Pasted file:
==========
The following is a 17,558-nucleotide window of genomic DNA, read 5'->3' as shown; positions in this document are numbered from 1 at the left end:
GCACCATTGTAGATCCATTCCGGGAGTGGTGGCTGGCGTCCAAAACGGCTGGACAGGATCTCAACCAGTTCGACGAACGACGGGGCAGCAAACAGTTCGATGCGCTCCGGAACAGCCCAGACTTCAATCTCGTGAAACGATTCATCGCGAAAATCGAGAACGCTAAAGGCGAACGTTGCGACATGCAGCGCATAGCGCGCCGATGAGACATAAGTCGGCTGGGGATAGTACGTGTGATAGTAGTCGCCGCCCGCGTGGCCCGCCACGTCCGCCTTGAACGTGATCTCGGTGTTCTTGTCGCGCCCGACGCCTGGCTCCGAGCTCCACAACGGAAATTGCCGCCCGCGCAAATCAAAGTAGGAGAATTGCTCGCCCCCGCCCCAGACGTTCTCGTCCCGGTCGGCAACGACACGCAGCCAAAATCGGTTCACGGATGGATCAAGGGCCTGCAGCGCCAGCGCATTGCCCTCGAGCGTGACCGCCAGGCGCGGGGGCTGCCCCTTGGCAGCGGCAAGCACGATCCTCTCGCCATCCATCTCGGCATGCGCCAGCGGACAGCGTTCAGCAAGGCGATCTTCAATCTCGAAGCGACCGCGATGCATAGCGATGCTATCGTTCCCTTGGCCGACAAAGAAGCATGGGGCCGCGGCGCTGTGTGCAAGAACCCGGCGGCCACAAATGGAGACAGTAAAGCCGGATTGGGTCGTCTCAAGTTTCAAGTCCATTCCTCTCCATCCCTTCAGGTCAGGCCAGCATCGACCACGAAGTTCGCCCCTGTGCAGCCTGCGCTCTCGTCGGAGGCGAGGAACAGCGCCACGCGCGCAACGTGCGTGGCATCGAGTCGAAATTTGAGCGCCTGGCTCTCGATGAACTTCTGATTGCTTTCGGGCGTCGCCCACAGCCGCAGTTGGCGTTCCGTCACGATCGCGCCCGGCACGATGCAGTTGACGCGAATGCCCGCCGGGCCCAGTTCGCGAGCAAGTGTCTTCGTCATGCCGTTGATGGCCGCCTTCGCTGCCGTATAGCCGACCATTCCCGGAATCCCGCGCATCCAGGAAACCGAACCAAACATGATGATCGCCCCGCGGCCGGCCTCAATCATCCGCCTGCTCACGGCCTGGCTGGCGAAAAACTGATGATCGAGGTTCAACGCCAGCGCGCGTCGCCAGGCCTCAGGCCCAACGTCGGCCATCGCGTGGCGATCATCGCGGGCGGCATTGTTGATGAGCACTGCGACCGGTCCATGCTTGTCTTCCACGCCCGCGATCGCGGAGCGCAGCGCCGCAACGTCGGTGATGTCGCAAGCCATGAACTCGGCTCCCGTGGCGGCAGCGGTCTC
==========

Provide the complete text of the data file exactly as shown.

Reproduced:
The following is a 17,558-nucleotide window of genomic DNA, read 5'->3' as shown; positions in this document are numbered from 1 at the left end:
GCACCATTGTAGATCCATTCCGGGAGTGGTGGCTGGCGTCCAAAACGGCTGGACAGGATCTCAACCAGTTCGACGAACGACGGGGCAGCAAACAGTTCGATGCGCTCCGGAACAGCCCAGACTTCAATCTCGTGAAACGATTCATCGCGAAAATCGAGAACGCTAAAGGCGAACGTTGCGACATGCAGCGCATAGCGCGCCGATGAGACATAAGTCGGCTGGGGATAGTACGTGTGATAGTAGTCGCCGCCCGCGTGGCCCGCCACGTCCGCCTTGAACGTGATCTCGGTGTTCTTGTCGCGCCCGACGCCTGGCTCCGAGCTCCACAACGGAAATTGCCGCCCGCGCAAATCAAAGTAGGAGAATTGCTCGCCCCCGCCCCAGACGTTCTCGTCCCGGTCGGCAACGACACGCAGCCAAAATCGGTTCACGGATGGATCAAGGGCCTGCAGCGCCAGCGCATTGCCCTCGAGCGTGACCGCCAGGCGCGGGGGCTGCCCCTTGGCAGCGGCAAGCACGATCCTCTCGCCATCCATCTCGGCATGCGCCAGCGGACAGCGTTCAGCAAGGCGATCTTCAATCTCGAAGCGACCGCGATGCATAGCGATGCTATCGTTCCCTTGGCCGACAAAGAAGCATGGGGCCGCGGCGCTGTGTGCAAGAACCCGGCGGCCACAAATGGAGACAGTAAAGCCGGATTGGGTCGTCTCAAGTTTCAAGTCCATTCCTCTCCATCCCTTCAGGTCAGGCCAGCATCGACCACGAAGTTCGCCCCTGTGCAGCCTGCGCTCTCGTCGGAGGCGAGGAACAGCGCCACGCGCGCAACGTGCGTGGCATCGAGTCGAAATTTGAGCGCCTGGCTCTCGATGAACTTCTGATTGCTTTCGGGCGTCGCCCACAGCCGCAGTTGGCGTTCCGTCACGATCGCGCCCGGCACGATGCAGTTGACGCGAATGCCCGCCGGGCCCAGTTCGCGAGCAAGTGTCTTCGTCATGCCGTTGATGGCCGCCTTCGCTGCCGTATAGCCGACCATTCCCGGAATCCCGCGCATCCAGGAAACCGAACCAAACATGATGATCGCCCCGCGGCCGGCCTCAATCATCCGCCTGCTCACGGCCTGGCTGGCGAAAAACTGATGATCGAGGTTCAACGCCAGCGCGCGTCGCCAGGCCTCAGGCCCAACGTCGGCCATCGCGTGGCGATCATCGCGGGCGGCATTGTTGATGAGCACTGCGACCGGTCCATGCTTGTCTTCCACGCCCGCGATCGCGGAGCGCAGCGCCGCAACGTCGGTGATGTCGCAAGCCATGAACTCGGCTCCCGTGGCGGCAGCGGTCTC